KUALA LUMPUR, Jan 12 — Oil prices have declined from recent highs and are now trading at levels more reflective of the market’s fundamentals as fears over the US-Iran conflict subside.
The global benchmark Brent crude ended last week down 45 cents at US$64.92 (RM264) per barrel, while West Texas Intermediate crude oil fell 52 cents to settle at US$59.04.
Most analysts believe the easing of military tension between both countries provided relief not only to global equities but also oil-importing countries.
FXTM market analyst Han Tan said higher oil prices could dampen the growth of economies that are net importers of oil, such as Indonesia and India.
“Demand for oil within net importer economies will probably wane as the commodity becomes more expensive, thus threatening a slowdown in economic activity.
“Then it can also lead to faster inflation. Consumption may moderate as the prices of goods and services climb,” he told Bernama.
In contrast, higher oil prices could be a boon for oil-producing economies like Malaysia, which produces about 661,000 barrels of oil per day, as the respective governments can generate more revenue from oil-related sources, Tan said.
National oil company Petronas reportedly enjoys RM300 million more for every US$1 increase in the oil price, but it would squeeze the government for a higher petrol subsidy.
Tan said a significant spike in oil prices could have a major impact on businesses and consumers as higher prices typically drive up transportation costs.
“The increase potentially feeds into headline inflation figures as well, but such a risk is mitigated in Malaysia by the pegged petrol prices,” he said.
Against this backdrop, credit must go to the government for ensuring that Malaysia has an economic contingency plan in place if the ongoing US-Iran conflict escalates.
Finance Minister Lim Guan Eng revealed the geopolitical conflict was discussed during the Cabinet meeting on Wednesday, with concerns more over the effect on global economic growth.
He quickly responded by giving guarantees that the government could definitely manage the petrol subsidy should prices spike.
Oil prices surged earlier last week, as the US-Iran conflict fed into fears that global oil supplies could be disrupted following the death of an Iranian military leader in a US airstrike on Jan 3.
The commodity’s prices are highly sensitive to sudden spikes in geopolitical tensions in the Middle East, which is home to many major oil-producing economies.
The airstrike resulted in Brent oil price soaring to a high of US$70 per barrel on Monday.
It rose to a four-month high of US$71.75 per barrel on Wednesday after Iran fired missiles on Jan 8 at two US military bases in Iraq in retaliation for the US attack.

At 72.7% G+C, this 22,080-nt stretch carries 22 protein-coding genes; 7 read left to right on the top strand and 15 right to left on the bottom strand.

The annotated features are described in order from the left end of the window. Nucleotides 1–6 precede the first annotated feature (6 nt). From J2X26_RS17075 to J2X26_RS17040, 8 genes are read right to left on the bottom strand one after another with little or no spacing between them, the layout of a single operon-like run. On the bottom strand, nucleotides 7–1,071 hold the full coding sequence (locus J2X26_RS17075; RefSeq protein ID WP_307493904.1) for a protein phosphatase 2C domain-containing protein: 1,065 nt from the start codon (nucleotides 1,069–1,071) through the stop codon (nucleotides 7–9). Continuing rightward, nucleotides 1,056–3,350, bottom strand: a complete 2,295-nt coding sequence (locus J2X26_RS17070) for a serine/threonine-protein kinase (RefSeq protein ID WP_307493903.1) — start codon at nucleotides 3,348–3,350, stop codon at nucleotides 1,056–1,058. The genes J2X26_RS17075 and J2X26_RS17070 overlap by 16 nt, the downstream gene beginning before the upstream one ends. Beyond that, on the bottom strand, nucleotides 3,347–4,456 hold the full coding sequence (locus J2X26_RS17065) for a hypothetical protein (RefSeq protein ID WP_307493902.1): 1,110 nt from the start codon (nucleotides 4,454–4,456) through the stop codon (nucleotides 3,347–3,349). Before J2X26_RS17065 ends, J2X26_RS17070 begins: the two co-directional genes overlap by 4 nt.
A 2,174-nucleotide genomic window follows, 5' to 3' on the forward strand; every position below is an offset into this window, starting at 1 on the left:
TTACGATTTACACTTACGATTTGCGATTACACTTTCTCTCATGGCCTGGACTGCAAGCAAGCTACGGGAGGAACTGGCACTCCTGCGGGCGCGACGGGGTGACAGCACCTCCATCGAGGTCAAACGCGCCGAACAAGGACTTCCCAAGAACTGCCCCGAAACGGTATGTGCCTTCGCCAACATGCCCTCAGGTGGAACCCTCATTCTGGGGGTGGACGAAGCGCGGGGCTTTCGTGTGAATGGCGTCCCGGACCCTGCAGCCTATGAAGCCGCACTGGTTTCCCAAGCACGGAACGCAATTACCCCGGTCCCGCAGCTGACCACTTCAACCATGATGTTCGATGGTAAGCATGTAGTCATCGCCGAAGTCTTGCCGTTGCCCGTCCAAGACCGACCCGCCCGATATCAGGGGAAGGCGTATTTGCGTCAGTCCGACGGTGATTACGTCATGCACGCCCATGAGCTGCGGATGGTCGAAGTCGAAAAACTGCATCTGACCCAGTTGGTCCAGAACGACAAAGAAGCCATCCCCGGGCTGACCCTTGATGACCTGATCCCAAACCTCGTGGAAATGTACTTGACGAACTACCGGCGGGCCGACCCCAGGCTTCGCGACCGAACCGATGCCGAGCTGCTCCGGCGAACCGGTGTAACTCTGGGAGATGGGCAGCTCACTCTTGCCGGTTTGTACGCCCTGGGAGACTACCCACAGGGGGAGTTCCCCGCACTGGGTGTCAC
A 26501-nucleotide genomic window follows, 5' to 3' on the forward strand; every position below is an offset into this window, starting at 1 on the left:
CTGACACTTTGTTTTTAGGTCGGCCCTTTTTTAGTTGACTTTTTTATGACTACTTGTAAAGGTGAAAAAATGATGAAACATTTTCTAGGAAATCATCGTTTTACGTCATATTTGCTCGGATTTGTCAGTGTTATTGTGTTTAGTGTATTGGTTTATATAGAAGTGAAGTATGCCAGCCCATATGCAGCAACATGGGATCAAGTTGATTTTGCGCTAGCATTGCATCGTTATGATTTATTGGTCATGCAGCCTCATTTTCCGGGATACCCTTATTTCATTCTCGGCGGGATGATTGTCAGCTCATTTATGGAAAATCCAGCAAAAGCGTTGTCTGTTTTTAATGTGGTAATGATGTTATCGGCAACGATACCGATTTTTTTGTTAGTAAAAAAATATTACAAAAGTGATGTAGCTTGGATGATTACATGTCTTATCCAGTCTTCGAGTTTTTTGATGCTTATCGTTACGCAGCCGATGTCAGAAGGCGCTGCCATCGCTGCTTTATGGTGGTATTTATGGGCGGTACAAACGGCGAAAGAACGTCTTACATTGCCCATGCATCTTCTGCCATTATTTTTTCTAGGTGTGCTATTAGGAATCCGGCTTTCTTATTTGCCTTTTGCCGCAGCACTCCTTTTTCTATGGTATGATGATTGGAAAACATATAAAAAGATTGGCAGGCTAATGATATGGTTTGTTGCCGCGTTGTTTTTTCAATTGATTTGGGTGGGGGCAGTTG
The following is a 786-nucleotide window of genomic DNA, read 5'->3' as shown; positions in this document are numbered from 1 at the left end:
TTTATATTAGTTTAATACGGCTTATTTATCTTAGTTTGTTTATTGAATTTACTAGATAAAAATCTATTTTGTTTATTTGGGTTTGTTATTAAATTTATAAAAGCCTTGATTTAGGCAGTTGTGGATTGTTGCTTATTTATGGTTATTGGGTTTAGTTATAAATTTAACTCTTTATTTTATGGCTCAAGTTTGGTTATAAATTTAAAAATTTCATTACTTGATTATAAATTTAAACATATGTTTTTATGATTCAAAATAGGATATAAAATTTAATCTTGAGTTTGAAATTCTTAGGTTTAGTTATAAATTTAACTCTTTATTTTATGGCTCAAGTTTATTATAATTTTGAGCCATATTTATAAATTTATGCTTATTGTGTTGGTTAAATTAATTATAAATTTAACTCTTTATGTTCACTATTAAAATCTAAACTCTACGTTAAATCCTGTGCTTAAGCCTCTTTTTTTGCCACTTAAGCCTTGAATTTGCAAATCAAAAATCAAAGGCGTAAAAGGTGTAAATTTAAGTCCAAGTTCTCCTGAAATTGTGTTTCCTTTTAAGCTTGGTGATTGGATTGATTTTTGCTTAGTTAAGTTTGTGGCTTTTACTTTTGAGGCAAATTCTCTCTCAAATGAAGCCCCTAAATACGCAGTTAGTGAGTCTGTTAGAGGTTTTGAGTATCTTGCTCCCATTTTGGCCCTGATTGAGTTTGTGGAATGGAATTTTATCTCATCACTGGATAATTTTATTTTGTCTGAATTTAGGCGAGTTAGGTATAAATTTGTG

Prices fell to US$65.22 per barrel later in the day after US President Donald Trump said that Iran “appeared to be standing down” in the Middle East.
“However, the risk of another sudden spike in geopolitical conflicts and the expected recovery in the global demand should keep oil prices relatively elevated in the rage of US$60-US$65 and above for the time being,” Tan explained.
Iran’s output was slightly above 3.8 million barrels per day in 2017.
Since US sanctions were imposed on the country in 2018, that figure has now dropped down to just over 2.1 million barrels in November 2019, Tan said, citing Organisation of the Petroleum Exporting Countries’ latest monthly report.
“Although total global oil consumption averaged about 99.8 million barrels per day in 2019, Iran’s ability to meet that demand has been significantly curtailed by the US sanctions,” he said.
MIDF Research analyst Noor Athila Mohd Razali opined that the current stand-off between the US and Iran will lead to a more sustainable oil price movement and stable outlook for the oil and gas industry.
“We reiterate our view that the situation is unlikely to escalate further at this juncture and we expect oil prices to trade between the US$60 and US$65 range and to average at US$65 per barrel in 2020,” she noted in a research note.
It is worth mentioning that the US-Iran crisis was not the only factor pushing up oil prices.
Statistics showed Brent futures have been on an upward trend since October 2019, as investors grew more hopeful that the rollback of tariffs from the US-China “phase one” trade deal could help global oil demand recover.
Then, in December 2019, the softer US dollar also allowed oil prices to climb further.
Since the Intercontinental Exchange launched the Brent futures contract in 1988, Brent futures have fallen to as low as US$9.55 per barrel in December 1998, and reached a high of US$147.50 per barrel in July 2008. — Bernama